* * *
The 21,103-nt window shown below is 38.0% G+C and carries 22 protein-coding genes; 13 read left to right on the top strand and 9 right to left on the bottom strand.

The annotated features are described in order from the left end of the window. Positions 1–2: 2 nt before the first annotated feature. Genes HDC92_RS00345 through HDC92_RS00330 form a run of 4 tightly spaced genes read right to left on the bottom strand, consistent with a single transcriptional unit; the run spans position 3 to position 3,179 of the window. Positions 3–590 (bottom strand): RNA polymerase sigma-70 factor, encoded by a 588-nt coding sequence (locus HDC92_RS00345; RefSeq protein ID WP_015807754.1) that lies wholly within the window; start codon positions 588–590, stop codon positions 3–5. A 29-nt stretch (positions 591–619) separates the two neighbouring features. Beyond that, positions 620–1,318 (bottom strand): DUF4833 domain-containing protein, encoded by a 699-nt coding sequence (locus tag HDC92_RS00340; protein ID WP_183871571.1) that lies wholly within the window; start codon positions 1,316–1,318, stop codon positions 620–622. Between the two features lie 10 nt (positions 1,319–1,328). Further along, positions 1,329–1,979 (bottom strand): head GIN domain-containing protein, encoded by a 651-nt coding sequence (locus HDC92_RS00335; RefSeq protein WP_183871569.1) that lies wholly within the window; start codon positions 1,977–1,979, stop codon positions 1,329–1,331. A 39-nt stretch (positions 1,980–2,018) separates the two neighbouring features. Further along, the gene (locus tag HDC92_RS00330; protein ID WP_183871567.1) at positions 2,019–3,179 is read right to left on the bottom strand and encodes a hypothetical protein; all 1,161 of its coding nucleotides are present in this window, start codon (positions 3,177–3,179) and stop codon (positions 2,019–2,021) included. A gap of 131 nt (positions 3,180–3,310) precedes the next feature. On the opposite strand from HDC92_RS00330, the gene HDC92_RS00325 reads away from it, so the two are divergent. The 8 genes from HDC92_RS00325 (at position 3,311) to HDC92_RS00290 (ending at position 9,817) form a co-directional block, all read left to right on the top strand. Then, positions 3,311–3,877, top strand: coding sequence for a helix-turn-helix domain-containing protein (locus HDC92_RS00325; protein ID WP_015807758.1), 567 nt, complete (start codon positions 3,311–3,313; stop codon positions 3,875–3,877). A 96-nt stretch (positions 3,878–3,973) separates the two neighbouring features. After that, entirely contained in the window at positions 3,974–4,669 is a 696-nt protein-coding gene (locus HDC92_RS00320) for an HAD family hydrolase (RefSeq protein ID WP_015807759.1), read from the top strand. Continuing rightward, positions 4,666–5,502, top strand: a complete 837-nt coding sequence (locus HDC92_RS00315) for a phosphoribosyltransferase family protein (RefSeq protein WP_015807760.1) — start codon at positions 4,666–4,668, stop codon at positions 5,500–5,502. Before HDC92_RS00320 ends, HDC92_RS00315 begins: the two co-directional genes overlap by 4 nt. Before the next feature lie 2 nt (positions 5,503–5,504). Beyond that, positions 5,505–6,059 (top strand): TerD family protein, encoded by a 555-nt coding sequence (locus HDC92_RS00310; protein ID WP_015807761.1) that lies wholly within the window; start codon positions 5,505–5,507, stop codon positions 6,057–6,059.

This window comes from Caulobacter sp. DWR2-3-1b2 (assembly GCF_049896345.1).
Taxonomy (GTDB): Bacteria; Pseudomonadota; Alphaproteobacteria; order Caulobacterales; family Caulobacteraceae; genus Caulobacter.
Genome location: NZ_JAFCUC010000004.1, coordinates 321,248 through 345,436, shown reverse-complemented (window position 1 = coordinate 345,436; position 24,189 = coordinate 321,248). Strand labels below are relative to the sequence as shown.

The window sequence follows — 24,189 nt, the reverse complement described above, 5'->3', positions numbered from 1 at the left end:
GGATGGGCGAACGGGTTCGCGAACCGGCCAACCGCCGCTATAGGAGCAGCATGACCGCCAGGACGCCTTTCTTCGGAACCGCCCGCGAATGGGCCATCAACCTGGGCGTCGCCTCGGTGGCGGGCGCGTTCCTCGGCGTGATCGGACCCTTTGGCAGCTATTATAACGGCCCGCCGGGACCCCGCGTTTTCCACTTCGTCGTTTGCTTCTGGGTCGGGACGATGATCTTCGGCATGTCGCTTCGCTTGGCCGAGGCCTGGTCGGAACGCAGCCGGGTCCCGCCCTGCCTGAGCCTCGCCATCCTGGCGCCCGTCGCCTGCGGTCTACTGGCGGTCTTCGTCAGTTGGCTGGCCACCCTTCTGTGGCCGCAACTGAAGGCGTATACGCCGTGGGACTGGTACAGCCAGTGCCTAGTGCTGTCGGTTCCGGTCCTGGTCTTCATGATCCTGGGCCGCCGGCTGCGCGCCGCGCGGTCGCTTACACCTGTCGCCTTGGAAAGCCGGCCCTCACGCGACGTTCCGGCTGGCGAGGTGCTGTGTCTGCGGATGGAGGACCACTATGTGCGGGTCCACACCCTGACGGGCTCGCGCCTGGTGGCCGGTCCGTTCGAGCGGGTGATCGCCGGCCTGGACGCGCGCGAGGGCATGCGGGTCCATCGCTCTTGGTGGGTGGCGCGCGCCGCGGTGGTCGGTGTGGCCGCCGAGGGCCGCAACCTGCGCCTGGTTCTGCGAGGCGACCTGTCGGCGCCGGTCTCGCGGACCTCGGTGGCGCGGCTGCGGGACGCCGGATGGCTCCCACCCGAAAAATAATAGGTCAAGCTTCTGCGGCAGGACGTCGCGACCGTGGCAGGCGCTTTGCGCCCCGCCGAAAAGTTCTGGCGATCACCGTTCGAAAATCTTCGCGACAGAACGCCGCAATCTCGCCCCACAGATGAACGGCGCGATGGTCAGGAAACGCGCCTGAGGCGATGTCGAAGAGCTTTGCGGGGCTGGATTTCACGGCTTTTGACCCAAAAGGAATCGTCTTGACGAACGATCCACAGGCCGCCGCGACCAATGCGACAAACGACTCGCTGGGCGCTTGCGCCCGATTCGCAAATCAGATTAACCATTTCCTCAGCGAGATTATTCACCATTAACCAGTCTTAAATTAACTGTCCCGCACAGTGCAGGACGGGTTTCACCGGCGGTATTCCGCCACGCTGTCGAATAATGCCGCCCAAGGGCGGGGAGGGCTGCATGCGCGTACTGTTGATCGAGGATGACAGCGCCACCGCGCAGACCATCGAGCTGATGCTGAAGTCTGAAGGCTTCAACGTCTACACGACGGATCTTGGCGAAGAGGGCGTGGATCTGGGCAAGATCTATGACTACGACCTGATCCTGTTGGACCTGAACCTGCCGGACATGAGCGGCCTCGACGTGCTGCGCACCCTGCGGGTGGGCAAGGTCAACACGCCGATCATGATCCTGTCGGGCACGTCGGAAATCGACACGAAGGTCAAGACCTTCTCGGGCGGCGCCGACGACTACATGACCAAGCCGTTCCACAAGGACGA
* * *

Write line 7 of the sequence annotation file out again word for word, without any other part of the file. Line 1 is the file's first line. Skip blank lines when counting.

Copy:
GGATGGGCGAACGGGTTCGCGAACCGGCCAACCGCCGCTATAGGAGCAGCATGACCGCCAGGACGCCTTTCTTCGGAACCGCCCGCGAATGGGCCATCAACCTGGGCGTCGCCTCGGTGGCGGGCGCGTTCCTCGGCGTGATCGGACCCTTTGGCAGCTATTATAACGGCCCGCCGGGACCCCGCGTTTTCCACTTCGTCGTTTGCTTCTGGGTCGGGACGATGATCTTCGGCATGTCGCTTCGCTTGGCCGAGGCCTGGTCGGAACGCAGCCGGGTCCCGCCCTGCCTGAGCCTCGCCATCCTGGCGCCCGTCGCCTGCGGTCTACTGGCGGTCTTCGTCAGTTGGCTGGCCACCCTTCTGTGGCCGCAACTGAAGGCGTATACGCCGTGGGACTGGTACAGCCAGTGCCTAGTGCTGTCGGTTCCGGTCCTGGTCTTCATGATCCTGGGCCGCCGGCTGCGCGCCGCGCGGTCGCTTACACCTGTCGCCTTGGAAAGCCGGCCCTCACGCGACGTTCCGGCTGGCGAGGTGCTGTGTCTGCGGATGGAGGACCACTATGTGCGGGTCCACACCCTGACGGGCTCGCGCCTGGTGGCCGGTCCGTTCGAGCGGGTGATCGCCGGCCTGGACGCGCGCGAGGGCATGCGGGTCCATCGCTCTTGGTGGGTGGCGCGCGCCGCGGTGGTCGGTGTGGCCGCCGAGGGCCGCAACCTGCGCCTGGTTCTGCGAGGCGACCTGTCGGCGCCGGTCTCGCGGACCTCGGTGGCGCGGCTGCGGGACGCCGGATGGCTCCCACCCGAAAAATAATAGGTCAAGCTTCTGCGGCAGGACGTCGCGACCGTGGCAGGCGCTTTGCGCCCCGCCGAAAAGTTCTGGCGATCACCGTTCGAAAATCTTCGCGACAGAACGCCGCAATCTCGCCCCACAGATGAACGGCGCGATGGTCAGGAAACGCGCCTGAGGCGATGTCGAAGAGCTTTGCGGGGCTGGATTTCACGGCTTTTGACCCAAAAGGAATCGTCTTGACGAACGATCCACAGGCCGCCGCGACCAATGCGACAAACGACTCGCTGGGCGCTTGCGCCCGATTCGCAAATCAGATTAACCATTTCCTCAGCGAGATTATTCACCATTAACCAGTCTTAAATTAACTGTCCCGCACAGTGCAGGACGGGTTTCACCGGCGGTATTCCGCCACGCTGTCGAATAATGCCGCCCAAGGGCGGGGAGGGCTGCATGCGCGTACTGTTGATCGAGGATGACAGCGCCACCGCGCAGACCATCGAGCTGATGCTGAAGTCTGAAGGCTTCAACGTCTACACGACGGATCTTGGCGAAGAGGGCGTGGATCTGGGCAAGATCTATGACTACGACCTGATCCTGTTGGACCTGAACCTGCCGGACATGAGCGGCCTCGACGTGCTGCGCACCCTGCGGGTGGGCAAGGTCAACACGCCGATCATGATCCTGTCGGGCACGTCGGAAATCGACACGAAGGTCAAGACCTTCTCGGGCGGCGCCGACGACTACATGACCAAGCCGTTCCACAAGGACGA